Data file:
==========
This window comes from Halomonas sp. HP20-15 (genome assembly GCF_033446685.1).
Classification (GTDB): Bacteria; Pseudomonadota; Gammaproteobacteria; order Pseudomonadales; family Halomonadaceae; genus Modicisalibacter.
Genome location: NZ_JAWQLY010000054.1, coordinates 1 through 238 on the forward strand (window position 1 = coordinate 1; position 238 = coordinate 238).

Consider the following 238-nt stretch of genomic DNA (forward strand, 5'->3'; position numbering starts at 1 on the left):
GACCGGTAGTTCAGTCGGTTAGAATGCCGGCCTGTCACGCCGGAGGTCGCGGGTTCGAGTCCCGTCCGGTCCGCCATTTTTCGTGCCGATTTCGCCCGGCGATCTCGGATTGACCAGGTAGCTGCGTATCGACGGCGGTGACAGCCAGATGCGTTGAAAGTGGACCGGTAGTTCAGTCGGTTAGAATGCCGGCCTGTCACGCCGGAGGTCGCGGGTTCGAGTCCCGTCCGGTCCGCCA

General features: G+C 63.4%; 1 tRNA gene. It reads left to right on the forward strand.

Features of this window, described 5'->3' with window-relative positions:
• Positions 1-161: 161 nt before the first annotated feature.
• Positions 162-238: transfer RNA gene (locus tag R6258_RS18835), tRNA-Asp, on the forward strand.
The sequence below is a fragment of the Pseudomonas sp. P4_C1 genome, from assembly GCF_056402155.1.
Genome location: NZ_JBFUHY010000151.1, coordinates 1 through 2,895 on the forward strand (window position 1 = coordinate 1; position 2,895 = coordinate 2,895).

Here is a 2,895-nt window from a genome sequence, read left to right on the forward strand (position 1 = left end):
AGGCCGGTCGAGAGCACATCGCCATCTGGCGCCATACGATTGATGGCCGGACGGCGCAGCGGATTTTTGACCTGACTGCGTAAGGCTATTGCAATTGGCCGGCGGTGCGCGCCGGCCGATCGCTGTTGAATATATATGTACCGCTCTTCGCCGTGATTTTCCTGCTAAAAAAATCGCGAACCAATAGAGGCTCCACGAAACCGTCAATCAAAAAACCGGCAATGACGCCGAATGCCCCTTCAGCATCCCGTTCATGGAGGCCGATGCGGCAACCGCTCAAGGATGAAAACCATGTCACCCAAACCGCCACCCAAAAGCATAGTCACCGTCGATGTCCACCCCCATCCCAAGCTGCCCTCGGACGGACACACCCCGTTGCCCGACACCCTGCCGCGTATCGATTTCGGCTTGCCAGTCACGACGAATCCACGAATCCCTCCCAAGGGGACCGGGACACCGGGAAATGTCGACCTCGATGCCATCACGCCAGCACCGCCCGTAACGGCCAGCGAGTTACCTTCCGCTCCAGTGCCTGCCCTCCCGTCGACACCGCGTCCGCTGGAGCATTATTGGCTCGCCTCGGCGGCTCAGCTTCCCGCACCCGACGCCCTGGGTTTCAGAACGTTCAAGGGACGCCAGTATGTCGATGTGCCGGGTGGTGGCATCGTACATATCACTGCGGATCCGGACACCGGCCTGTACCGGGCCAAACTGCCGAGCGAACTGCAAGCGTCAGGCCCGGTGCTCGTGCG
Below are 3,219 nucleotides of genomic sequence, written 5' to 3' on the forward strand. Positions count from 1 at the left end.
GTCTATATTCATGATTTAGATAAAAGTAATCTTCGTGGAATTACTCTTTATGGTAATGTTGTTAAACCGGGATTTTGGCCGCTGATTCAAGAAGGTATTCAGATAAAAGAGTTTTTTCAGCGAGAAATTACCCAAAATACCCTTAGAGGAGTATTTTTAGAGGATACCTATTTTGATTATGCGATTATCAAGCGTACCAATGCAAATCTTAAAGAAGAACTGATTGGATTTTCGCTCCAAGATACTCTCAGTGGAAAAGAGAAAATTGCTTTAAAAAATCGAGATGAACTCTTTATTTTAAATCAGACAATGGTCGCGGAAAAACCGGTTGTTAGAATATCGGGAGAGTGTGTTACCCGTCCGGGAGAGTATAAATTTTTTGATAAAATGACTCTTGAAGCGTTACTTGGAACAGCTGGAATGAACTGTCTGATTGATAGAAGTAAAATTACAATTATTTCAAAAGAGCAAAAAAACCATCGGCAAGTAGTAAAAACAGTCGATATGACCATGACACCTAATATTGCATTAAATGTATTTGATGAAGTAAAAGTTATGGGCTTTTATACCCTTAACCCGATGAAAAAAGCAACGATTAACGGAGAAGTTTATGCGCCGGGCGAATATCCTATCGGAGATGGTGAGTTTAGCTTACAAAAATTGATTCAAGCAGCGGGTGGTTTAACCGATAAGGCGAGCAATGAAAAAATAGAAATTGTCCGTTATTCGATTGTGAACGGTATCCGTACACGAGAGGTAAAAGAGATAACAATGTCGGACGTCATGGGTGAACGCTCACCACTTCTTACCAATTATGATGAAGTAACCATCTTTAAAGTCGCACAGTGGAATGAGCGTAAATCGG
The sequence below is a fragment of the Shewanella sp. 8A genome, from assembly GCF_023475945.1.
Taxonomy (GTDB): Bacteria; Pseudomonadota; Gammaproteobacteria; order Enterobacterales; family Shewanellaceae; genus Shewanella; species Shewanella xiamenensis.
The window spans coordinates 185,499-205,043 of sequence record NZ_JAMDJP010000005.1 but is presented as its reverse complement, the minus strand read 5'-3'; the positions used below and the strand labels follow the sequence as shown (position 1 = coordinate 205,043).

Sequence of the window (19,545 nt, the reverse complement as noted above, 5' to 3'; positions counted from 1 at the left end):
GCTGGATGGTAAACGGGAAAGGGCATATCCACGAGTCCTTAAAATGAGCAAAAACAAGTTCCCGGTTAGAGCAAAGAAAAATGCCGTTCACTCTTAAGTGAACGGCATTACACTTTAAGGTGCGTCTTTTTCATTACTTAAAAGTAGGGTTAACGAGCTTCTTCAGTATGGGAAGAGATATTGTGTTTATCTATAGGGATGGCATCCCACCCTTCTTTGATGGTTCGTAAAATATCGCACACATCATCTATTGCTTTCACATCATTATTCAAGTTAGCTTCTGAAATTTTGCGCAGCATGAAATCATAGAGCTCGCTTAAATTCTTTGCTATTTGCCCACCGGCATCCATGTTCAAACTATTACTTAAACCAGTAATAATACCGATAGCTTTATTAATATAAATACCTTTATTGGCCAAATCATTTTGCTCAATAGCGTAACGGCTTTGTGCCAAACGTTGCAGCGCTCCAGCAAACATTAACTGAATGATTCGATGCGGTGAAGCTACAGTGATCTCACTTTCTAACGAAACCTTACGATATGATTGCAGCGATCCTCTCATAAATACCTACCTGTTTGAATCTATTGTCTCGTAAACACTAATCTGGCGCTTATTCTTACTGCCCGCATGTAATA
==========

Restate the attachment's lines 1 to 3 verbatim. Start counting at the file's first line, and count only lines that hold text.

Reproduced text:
This window comes from Halomonas sp. HP20-15 (genome assembly GCF_033446685.1).
Classification (GTDB): Bacteria; Pseudomonadota; Gammaproteobacteria; order Pseudomonadales; family Halomonadaceae; genus Modicisalibacter.
Genome location: NZ_JAWQLY010000054.1, coordinates 1 through 238 on the forward strand (window position 1 = coordinate 1; position 238 = coordinate 238).